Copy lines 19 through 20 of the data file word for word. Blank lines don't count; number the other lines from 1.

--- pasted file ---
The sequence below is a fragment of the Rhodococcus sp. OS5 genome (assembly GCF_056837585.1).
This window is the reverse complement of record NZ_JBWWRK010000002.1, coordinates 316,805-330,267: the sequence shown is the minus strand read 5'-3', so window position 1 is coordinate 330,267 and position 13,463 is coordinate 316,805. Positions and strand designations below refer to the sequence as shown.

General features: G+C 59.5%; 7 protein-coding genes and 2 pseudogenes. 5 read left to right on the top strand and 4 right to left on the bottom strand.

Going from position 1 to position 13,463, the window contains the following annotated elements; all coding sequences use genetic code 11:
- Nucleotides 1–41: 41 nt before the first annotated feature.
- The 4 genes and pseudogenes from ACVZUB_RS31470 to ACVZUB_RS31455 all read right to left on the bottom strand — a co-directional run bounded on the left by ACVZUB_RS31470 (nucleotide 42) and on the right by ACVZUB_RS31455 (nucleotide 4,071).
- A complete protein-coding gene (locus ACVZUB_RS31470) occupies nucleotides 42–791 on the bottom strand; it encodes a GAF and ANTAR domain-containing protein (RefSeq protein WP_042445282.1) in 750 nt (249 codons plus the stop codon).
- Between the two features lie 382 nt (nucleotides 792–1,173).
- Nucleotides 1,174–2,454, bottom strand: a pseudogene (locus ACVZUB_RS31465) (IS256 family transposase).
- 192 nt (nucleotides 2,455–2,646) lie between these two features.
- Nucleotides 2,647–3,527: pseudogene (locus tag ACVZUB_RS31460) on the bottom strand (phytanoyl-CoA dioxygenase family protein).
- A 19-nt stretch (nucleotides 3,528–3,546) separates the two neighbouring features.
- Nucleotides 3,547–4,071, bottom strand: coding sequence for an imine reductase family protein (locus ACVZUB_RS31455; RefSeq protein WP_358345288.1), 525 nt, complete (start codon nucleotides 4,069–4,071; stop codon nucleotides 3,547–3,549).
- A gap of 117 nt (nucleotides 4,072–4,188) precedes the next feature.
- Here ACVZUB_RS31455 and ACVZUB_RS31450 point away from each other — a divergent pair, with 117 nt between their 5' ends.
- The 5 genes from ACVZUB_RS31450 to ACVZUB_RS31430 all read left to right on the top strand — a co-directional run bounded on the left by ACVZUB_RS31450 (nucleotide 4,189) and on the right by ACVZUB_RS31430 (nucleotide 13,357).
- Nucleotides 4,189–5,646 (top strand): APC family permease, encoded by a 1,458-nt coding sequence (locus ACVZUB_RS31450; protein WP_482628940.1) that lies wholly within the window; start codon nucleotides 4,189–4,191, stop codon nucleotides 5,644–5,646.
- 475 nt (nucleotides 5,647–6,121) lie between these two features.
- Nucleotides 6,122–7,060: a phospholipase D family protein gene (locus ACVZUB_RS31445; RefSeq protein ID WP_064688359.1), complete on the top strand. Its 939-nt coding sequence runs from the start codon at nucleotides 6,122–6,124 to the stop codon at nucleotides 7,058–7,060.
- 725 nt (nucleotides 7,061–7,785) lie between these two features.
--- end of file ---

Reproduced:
- Nucleotides 6,122–7,060: a phospholipase D family protein gene (locus ACVZUB_RS31445; RefSeq protein ID WP_064688359.1), complete on the top strand. Its 939-nt coding sequence runs from the start codon at nucleotides 6,122–6,124 to the stop codon at nucleotides 7,058–7,060.
- 725 nt (nucleotides 7,061–7,785) lie between these two features.